Parenting is hard. That’s probably the understatement of the year. Parenting is so hard that there is an entire industry built around it to try and support parents. This can be confusing though, as there are philosophies that directly contradict one another. And this isn’t just a cloth vs. disposable diaper sort of decision. It’s so much bigger than that. This is a decision about how you will bring up a kid in the world. It’s a decision about how your child will interact with the world for next couple decades. It’s high stakes.
I grew up in a fundamentalist evangelical home. We weren't the extreme family. We didn’t have family devotions or homeschool or boycott Halloween. But we were faithful and we listened to the teachings around us. In our church, the predominant message I received was that we were to do the “right” thing and our parents knew what was best; further, we were full of sin and shame so we had no right to complain. Jesus would save us and we would be fine in the end. Never mind today, soon you will be in paradise (where you will be dead). At least that’s how my child mind processed it.
Now that I am the parent I have become incredibly uncomfortable with this model. The problem is it's disrespectful (to me or the kids). It doesn’t allow for personal growth or problem solving, and it doesn’t show dignity to my children. While we were with extended family this summer (on both sides) I repeatedly found myself in conversations and occasions where the kids were not given autonomy in simple tasks, nor given the respect of allowing them to feel their feelings and voice their frustrations. It was hard for me to know what to do in the midst of it, because my approach is different.
In the culture I grew up in, we tend to treat kids like Pavlov’s dog. Do something enough times and they will get in line. But this approach isn’t very humane. Do we want our kids to just become conditioned to do something? Or do we want them to choose the right thing, even if they have never encountered this particular decision before? When we simply condition our kids we rob them of the opportunity for personal growth. We take away their autonomy. Why do so many of us choose the Pavlovian way? I think it’s because we are afraid. There are real consequences for making bad decisions. Failure is hard to endure. We pretend that good people don’t fail. But failure is what success looks like before it’s deemed success. When we take that opportunity from our kids, it simply delays that failure for a time when we are not there to guide them through it. And that denial is so much worse than actually walking through failure while you are young with a trusted adult or two to help you.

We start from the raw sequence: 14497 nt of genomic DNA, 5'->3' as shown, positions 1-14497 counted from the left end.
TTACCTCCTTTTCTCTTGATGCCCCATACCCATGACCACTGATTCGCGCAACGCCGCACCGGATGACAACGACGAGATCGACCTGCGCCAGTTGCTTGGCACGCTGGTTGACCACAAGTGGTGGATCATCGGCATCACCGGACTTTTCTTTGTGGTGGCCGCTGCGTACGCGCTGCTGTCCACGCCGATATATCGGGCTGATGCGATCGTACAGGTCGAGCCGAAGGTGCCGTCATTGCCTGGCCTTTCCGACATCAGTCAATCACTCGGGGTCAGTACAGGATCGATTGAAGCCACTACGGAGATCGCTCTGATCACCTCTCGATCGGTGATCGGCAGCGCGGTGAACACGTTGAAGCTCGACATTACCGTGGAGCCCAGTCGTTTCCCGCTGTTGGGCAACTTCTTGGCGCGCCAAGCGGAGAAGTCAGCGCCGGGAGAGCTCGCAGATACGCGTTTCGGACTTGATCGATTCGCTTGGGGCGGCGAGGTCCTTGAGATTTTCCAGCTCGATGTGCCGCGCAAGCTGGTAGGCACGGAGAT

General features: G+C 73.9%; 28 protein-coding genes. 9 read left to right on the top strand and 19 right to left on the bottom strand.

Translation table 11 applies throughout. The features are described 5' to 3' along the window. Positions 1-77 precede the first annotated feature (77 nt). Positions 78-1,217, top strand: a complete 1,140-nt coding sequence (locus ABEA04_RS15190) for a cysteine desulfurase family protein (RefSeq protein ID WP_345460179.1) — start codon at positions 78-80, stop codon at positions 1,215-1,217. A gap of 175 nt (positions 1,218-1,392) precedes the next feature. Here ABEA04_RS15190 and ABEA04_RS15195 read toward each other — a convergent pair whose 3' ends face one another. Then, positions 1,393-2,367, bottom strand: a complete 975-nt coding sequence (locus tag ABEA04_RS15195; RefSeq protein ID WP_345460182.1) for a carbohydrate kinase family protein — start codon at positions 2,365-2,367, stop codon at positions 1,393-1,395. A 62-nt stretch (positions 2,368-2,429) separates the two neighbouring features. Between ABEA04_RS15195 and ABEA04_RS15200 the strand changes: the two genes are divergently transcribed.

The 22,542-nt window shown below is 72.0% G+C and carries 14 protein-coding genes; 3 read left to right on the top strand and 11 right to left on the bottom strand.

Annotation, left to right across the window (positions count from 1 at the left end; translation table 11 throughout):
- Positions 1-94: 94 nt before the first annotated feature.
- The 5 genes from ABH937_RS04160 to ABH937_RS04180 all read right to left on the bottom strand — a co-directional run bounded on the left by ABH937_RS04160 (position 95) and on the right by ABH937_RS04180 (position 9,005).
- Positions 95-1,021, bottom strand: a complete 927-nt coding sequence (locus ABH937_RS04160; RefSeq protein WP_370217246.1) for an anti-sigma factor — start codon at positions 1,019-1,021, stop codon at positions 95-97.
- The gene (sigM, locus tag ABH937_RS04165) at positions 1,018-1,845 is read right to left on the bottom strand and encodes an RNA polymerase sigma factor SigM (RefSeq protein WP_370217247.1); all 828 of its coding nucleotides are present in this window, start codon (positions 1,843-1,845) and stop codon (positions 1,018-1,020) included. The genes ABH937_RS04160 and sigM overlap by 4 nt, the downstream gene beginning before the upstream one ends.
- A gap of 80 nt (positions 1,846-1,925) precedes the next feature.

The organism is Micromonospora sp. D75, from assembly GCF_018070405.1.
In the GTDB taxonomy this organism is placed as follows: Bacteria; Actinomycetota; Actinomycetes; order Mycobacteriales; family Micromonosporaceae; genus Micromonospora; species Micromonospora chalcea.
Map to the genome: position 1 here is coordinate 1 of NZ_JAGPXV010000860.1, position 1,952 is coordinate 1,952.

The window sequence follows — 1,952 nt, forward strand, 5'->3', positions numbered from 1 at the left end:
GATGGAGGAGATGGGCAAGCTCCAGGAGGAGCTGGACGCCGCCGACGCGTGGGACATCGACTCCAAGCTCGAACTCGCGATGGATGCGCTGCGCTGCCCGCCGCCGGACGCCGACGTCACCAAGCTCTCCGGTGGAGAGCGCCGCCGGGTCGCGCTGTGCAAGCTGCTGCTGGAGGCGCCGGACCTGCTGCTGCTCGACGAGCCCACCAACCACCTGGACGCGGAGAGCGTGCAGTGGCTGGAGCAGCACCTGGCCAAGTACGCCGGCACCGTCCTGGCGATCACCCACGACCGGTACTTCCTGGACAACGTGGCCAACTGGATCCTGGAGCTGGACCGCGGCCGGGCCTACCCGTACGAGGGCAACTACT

Kids are constantly learning, and they need instruction. Adults are too. And when it comes to instructing adults we are kind and careful and sensitive to their frustrations (at least we try to be). But when it comes to kids, shouting, hitting and generally shutting down their emotions is quite common – even encouraged. It’s confusing to me that we would treat people in this manner, especially when we are trying to teach them how to engage with the world, how to be good people. Kids are humans too. It seems ridiculous to have to say it, but it needs to be said. And kids need to be treated as humans.
So I find myself in a strange place right now, where it may look like I'm allowing my kids to run roughshod over me, but where I know what is actually happening: I am asking them to respectfully voice their frustrations while I try to validate what is real for them. AND in the midst of that, I am ever so slowly guiding them through the decision making process that will allow them to make better and more purposeful decisions. It’s exhausting work. It's slow and takes repeated effort. But it’s the job of the parent to do it.
My version of parenting often looks too permissive for my extended family. I want to scream at the top of my voice that I am doing the work, sitting with my kids, helping them to be beautiful, respectful humans, that they aren’t finished becoming just yet! But then that would be me focusing on me. And really, that’s not at all the point of this thing called parenting, is it? The point is to set aside what others see, and to focus on the very real work of helping these people become who they truly are so they can navigate a world that is hard and frustrating. That’s my job.
And I know that’s what’s really happening.